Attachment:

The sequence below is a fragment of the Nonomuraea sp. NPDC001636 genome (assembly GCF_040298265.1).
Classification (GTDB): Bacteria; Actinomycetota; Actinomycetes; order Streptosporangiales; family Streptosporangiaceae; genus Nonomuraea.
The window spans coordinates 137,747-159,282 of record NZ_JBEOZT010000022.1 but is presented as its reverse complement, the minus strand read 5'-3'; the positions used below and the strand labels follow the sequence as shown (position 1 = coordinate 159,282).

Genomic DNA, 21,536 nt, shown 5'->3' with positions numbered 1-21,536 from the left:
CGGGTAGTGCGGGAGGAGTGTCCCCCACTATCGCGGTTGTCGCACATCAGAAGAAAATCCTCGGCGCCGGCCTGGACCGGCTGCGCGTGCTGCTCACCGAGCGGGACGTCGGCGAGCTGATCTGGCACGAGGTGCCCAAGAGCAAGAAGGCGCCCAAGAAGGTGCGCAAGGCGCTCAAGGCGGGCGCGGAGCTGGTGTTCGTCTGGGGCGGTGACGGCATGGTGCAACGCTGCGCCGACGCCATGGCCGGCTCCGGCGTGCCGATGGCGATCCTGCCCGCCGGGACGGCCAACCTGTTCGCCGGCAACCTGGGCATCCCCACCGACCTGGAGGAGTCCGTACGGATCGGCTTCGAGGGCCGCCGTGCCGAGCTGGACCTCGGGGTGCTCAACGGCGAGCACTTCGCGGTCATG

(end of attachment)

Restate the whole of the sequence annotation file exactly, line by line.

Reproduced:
The sequence below is a fragment of the Nonomuraea sp. NPDC001636 genome (assembly GCF_040298265.1).
Classification (GTDB): Bacteria; Actinomycetota; Actinomycetes; order Streptosporangiales; family Streptosporangiaceae; genus Nonomuraea.
The window spans coordinates 137,747-159,282 of record NZ_JBEOZT010000022.1 but is presented as its reverse complement, the minus strand read 5'-3'; the positions used below and the strand labels follow the sequence as shown (position 1 = coordinate 159,282).

Genomic DNA, 21,536 nt, shown 5'->3' with positions numbered 1-21,536 from the left:
CGGGTAGTGCGGGAGGAGTGTCCCCCACTATCGCGGTTGTCGCACATCAGAAGAAAATCCTCGGCGCCGGCCTGGACCGGCTGCGCGTGCTGCTCACCGAGCGGGACGTCGGCGAGCTGATCTGGCACGAGGTGCCCAAGAGCAAGAAGGCGCCCAAGAAGGTGCGCAAGGCGCTCAAGGCGGGCGCGGAGCTGGTGTTCGTCTGGGGCGGTGACGGCATGGTGCAACGCTGCGCCGACGCCATGGCCGGCTCCGGCGTGCCGATGGCGATCCTGCCCGCCGGGACGGCCAACCTGTTCGCCGGCAACCTGGGCATCCCCACCGACCTGGAGGAGTCCGTACGGATCGGCTTCGAGGGCCGCCGTGCCGAGCTGGACCTCGGGGTGCTCAACGGCGAGCACTTCGCGGTCATG